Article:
More and more, patients show up to appointments with hypertension expert John Bisognano, M.D., Ph.D. carrying bags full of "natural" products that they hope will help lower their blood pressure. And like most physicians, Bisognano doesn't always know if these products will do any good, or if they will cause any harm.
"Right now we're seeing a cultural shift where an increasing number of people want to avoid standard pharmaceuticals," said Bisognano, professor of Medicine and director of Outpatient Cardiology at the University of Rochester Medical Center. "We're also seeing a growing number of patients who require a large number of drugs to control their blood pressure and are looking for something else to help manage it."
In an effort to better educate health care professionals and patients, Bisognano and Kevin Woolf, M.D., a cardiology fellow at the Medical Center, conducted the most comprehensive review to date of the evidence behind a wide range of non-drug interventions for the treatment of high blood pressure. The review is featured in the September issue of the Journal of Clinical Hypertension.
Woolf said there is not enough data to recommend any of these alternative options on a routine basis, but on an individual basis he thinks they are useful. "Patients have different backgrounds and different approaches to living their lives," said Woolf. "This is where the art of medicine comes in; getting to know patients and what they will and will not embrace can help physicians identify different therapies that suit their patients' habits and that will hopefully make a difference for them."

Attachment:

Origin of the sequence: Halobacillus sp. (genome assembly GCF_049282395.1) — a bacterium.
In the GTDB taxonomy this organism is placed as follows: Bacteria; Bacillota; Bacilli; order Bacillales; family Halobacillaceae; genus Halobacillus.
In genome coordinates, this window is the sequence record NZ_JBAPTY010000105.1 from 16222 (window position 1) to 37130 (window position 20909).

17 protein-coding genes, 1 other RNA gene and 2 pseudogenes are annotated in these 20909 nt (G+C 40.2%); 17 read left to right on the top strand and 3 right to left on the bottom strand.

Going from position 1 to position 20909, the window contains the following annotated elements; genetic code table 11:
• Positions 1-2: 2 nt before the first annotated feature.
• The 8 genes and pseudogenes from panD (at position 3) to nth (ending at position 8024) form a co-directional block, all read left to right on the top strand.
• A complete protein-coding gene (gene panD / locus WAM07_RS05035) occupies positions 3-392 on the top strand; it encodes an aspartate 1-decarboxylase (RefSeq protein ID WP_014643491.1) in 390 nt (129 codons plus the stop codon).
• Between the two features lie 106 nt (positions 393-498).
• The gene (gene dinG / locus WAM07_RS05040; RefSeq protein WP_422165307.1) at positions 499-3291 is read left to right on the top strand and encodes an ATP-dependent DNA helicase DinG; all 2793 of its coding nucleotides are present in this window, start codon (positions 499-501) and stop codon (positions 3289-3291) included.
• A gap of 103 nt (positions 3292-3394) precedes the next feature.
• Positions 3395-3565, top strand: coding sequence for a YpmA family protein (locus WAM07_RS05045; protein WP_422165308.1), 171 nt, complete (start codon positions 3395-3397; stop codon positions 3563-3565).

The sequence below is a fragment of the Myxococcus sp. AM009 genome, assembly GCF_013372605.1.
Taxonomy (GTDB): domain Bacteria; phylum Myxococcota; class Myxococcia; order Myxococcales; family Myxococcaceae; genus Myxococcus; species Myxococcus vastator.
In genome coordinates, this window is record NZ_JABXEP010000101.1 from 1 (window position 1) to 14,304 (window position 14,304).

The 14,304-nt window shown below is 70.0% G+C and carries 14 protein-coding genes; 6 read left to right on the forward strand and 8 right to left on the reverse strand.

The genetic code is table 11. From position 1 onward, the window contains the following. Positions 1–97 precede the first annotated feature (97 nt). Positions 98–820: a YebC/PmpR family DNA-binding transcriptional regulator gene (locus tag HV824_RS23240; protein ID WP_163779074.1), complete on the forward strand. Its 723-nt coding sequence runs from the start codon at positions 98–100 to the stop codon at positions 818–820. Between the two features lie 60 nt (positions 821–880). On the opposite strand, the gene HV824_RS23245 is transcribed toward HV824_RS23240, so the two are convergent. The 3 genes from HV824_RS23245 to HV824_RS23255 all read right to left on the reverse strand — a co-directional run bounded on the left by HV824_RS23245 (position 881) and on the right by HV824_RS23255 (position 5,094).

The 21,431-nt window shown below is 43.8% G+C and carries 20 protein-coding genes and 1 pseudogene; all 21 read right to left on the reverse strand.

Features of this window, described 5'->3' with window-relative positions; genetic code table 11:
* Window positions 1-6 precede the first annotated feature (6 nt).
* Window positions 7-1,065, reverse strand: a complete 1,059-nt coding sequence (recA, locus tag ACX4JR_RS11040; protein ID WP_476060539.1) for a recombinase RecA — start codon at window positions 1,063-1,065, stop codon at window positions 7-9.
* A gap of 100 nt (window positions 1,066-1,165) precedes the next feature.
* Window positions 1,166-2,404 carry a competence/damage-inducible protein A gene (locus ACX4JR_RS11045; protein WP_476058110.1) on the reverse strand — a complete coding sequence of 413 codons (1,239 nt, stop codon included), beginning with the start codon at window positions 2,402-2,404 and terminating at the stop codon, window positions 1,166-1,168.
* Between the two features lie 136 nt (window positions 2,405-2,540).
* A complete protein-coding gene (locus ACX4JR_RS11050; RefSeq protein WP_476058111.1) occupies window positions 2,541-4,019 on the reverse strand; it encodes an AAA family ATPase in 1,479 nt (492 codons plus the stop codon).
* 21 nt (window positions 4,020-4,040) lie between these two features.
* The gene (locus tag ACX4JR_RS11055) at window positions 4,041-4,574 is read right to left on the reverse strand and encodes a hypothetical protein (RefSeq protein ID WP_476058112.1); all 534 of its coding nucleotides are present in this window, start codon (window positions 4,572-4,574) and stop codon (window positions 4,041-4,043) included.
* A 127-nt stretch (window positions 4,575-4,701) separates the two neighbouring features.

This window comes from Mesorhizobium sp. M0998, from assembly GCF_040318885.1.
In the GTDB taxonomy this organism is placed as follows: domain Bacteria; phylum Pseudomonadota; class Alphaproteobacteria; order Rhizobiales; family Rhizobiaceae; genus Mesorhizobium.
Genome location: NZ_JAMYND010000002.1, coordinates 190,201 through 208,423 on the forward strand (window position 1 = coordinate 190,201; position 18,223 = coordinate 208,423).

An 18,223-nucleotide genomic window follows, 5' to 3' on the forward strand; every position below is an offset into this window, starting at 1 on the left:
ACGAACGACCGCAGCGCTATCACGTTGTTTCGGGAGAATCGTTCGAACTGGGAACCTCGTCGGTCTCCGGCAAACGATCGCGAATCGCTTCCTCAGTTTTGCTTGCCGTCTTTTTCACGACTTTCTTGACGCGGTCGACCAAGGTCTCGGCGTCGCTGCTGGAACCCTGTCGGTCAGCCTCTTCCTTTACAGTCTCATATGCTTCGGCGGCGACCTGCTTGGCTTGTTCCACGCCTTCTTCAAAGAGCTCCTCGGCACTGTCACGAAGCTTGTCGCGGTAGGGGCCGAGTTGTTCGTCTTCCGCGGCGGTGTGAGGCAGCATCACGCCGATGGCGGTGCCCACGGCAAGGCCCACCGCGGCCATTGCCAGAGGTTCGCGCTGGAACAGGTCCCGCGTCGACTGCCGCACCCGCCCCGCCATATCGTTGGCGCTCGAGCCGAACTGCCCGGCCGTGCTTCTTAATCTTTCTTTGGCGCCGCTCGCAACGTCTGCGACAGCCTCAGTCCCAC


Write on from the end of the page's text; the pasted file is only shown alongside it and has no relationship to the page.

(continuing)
Woolf and Bisognano, who is a member of the editorial board of the Journal of Clinical Hypertension, emphasize that all patients with hypertension should adhere to the low-salt DASH diet, which is high in fiber, low in fats and incorporates lots of fruits and vegetables, and follow an exercise and weight loss regimen -- lifestyle modifications recommended by the American Heart Association. Any alternative options should be considered for use in addition to these lifestyle changes.
When it comes to safety, Bisognano adds, "These alternative options are usually harmless, except when they keep patients from taking medications they need to take. If a patient is taking a supplement instead of something that we know is useful, that could be a problem."
The shining star among supplements is coenzyme Q10, an enzyme involved in energy production that also acts as an antioxidant. Patients with hypertension tend to have lower levels of the enzyme, and a meta-analysis -- an overarching analysis of past studies -- found that treatment with coenzyme Q10 supplements significantly reduced blood pressure.
Woolf noted that "Coenzyme Q10 has a pretty profound effect on blood pressure, but whenever research is based on a collection of other data you have to have some skepticism." Woolf said he still thinks the compound is promising.